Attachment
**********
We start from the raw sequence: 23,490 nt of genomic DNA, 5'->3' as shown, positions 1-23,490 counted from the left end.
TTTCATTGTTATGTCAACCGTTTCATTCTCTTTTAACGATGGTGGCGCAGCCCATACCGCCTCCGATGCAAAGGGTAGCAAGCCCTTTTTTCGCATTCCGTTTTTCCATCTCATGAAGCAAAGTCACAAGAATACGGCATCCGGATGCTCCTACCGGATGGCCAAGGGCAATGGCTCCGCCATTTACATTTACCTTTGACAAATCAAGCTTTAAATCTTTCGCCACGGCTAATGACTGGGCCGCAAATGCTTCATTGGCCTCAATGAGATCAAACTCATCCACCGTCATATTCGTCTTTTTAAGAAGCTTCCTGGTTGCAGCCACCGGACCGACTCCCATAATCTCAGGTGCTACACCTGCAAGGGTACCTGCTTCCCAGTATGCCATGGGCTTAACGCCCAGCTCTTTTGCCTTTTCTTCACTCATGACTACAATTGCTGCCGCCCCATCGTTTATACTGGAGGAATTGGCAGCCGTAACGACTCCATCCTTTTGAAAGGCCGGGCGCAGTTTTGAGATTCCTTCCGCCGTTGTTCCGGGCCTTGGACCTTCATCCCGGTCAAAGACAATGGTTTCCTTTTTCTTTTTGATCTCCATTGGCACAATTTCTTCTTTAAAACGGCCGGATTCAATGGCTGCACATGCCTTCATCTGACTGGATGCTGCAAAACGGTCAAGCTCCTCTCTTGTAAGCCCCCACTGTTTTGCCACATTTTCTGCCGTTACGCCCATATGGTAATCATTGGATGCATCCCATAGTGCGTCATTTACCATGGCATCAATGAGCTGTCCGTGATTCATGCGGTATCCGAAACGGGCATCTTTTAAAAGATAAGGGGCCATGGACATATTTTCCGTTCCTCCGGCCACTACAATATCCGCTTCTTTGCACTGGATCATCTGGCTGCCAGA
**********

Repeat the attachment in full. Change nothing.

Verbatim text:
We start from the raw sequence: 23,490 nt of genomic DNA, 5'->3' as shown, positions 1-23,490 counted from the left end.
TTTCATTGTTATGTCAACCGTTTCATTCTCTTTTAACGATGGTGGCGCAGCCCATACCGCCTCCGATGCAAAGGGTAGCAAGCCCTTTTTTCGCATTCCGTTTTTCCATCTCATGAAGCAAAGTCACAAGAATACGGCATCCGGATGCTCCTACCGGATGGCCAAGGGCAATGGCTCCGCCATTTACATTTACCTTTGACAAATCAAGCTTTAAATCTTTCGCCACGGCTAATGACTGGGCCGCAAATGCTTCATTGGCCTCAATGAGATCAAACTCATCCACCGTCATATTCGTCTTTTTAAGAAGCTTCCTGGTTGCAGCCACCGGACCGACTCCCATAATCTCAGGTGCTACACCTGCAAGGGTACCTGCTTCCCAGTATGCCATGGGCTTAACGCCCAGCTCTTTTGCCTTTTCTTCACTCATGACTACAATTGCTGCCGCCCCATCGTTTATACTGGAGGAATTGGCAGCCGTAACGACTCCATCCTTTTGAAAGGCCGGGCGCAGTTTTGAGATTCCTTCCGCCGTTGTTCCGGGCCTTGGACCTTCATCCCGGTCAAAGACAATGGTTTCCTTTTTCTTTTTGATCTCCATTGGCACAATTTCTTCTTTAAAACGGCCGGATTCAATGGCTGCACATGCCTTCATCTGACTGGATGCTGCAAAACGGTCAAGCTCCTCTCTTGTAAGCCCCCACTGTTTTGCCACATTTTCTGCCGTTACGCCCATATGGTAATCATTGGATGCATCCCATAGTGCGTCATTTACCATGGCATCAATGAGCTGTCCGTGATTCATGCGGTATCCGAAACGGGCATCTTTTAAAAGATAAGGGGCCATGGACATATTTTCCGTTCCTCCGGCCACTACAATATCCGCTTCTTTGCACTGGATCATCTGGCTGCCAGA